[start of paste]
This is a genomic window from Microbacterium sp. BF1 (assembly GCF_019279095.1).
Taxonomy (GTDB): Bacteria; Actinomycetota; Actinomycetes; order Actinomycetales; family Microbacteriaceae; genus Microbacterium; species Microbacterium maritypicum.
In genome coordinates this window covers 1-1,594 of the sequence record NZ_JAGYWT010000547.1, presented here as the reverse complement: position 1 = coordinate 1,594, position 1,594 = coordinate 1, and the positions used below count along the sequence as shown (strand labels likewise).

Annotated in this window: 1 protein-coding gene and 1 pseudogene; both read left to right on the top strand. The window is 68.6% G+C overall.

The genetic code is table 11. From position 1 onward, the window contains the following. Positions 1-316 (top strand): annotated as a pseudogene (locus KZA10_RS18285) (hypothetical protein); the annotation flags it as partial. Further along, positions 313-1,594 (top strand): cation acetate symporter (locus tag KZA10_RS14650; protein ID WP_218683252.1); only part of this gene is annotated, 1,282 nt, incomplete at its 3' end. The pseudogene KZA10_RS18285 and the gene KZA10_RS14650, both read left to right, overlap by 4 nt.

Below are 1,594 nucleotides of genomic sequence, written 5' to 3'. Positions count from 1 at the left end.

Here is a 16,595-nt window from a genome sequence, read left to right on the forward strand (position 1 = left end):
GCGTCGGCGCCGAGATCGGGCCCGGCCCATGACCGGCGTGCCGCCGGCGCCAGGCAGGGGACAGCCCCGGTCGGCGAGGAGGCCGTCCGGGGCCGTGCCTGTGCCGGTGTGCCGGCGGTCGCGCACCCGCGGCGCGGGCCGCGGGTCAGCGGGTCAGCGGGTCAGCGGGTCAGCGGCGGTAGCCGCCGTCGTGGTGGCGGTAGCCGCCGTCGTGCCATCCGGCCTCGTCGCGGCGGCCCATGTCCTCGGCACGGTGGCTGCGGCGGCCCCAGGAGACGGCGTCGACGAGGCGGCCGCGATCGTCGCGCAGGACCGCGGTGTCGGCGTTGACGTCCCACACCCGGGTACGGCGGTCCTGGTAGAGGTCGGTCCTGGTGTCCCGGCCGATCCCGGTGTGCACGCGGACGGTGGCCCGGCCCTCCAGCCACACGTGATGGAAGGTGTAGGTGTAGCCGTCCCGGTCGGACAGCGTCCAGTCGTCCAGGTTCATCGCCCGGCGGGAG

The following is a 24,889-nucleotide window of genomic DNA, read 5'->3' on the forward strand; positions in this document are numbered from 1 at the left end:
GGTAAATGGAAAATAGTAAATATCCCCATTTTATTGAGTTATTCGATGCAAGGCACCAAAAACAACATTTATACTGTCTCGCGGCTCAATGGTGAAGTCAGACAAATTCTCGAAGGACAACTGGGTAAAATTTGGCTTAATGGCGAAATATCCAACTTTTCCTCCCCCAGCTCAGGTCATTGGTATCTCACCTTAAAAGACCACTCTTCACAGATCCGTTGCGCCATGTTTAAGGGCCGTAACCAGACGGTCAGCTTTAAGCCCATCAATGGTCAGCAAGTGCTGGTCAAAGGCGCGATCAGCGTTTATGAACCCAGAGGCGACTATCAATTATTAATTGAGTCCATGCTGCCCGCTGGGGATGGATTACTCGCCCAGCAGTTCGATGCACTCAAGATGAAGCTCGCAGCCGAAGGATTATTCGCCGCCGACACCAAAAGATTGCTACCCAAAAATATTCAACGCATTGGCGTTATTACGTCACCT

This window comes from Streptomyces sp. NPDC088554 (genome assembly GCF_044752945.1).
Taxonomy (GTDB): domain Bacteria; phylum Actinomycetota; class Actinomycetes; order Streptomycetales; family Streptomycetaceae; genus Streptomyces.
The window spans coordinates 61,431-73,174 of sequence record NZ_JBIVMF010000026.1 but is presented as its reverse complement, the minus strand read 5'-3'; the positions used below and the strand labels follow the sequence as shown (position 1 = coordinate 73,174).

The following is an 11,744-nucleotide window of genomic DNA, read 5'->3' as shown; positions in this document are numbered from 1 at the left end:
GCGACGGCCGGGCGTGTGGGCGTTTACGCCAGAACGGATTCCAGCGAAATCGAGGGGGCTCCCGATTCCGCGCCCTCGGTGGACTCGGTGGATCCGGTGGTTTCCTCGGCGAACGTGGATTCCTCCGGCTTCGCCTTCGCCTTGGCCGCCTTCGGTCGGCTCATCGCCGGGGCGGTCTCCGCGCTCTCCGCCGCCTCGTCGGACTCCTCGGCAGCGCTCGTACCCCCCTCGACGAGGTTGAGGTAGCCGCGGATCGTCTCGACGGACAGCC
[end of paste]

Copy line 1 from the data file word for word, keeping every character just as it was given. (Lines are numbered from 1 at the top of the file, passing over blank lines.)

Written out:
This is a genomic window from Microbacterium sp. BF1 (assembly GCF_019279095.1).